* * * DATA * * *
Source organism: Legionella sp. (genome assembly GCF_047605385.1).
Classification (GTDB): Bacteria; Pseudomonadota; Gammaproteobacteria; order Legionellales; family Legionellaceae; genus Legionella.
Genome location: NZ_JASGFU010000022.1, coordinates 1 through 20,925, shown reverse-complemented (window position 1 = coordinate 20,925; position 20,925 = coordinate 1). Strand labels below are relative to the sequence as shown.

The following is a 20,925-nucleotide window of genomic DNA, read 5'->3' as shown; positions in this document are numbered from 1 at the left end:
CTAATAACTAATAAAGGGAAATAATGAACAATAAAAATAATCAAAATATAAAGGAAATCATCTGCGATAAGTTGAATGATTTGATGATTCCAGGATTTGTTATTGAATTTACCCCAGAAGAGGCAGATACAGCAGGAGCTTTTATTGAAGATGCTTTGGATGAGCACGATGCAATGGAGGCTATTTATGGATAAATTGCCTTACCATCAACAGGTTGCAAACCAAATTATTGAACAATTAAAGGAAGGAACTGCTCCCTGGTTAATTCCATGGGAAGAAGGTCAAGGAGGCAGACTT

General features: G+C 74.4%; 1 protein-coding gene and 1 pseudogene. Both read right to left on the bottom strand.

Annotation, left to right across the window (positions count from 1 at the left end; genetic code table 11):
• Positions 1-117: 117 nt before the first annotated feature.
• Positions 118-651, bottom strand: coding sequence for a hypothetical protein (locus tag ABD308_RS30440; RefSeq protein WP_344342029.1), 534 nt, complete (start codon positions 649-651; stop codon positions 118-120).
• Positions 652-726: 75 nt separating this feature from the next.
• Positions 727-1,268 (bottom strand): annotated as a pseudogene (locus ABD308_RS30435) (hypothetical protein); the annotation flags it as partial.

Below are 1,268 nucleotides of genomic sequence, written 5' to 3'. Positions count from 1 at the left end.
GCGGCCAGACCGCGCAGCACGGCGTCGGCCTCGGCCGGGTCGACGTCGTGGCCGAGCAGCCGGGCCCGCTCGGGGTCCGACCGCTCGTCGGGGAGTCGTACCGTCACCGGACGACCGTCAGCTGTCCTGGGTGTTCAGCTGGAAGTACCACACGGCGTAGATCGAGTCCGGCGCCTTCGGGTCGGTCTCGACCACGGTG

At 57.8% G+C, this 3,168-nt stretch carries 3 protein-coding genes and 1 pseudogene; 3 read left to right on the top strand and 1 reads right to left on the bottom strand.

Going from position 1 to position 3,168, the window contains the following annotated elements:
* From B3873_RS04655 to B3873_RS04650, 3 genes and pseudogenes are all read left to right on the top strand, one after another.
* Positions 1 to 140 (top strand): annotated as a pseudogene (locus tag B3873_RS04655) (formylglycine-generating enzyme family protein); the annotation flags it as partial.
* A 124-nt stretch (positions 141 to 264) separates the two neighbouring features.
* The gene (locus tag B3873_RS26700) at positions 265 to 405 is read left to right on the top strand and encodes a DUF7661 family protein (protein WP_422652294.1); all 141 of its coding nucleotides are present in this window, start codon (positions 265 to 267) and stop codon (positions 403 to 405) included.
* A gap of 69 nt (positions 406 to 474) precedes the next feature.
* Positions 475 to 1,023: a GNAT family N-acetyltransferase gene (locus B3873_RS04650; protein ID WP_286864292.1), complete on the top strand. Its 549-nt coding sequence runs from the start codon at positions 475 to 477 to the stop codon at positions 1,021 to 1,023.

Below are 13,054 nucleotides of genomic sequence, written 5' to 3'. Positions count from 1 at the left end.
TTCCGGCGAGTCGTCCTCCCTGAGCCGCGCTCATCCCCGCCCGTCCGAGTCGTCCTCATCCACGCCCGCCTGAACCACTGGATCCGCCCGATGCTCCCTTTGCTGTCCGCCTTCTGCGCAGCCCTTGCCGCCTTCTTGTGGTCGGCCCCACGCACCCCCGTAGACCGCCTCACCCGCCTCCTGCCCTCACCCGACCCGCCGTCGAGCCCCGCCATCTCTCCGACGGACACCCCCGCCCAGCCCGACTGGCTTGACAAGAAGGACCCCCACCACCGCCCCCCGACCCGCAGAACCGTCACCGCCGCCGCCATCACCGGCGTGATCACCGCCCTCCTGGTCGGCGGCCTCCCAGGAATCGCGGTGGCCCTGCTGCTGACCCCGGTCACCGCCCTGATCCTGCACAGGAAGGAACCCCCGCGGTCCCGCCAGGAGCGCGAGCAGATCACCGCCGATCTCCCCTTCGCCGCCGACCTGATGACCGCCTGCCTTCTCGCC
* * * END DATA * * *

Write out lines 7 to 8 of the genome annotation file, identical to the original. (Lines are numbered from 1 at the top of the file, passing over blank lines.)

Annotation, left to right across the window (positions count from 1 at the left end; genetic code table 11):
• Positions 1-117: 117 nt before the first annotated feature.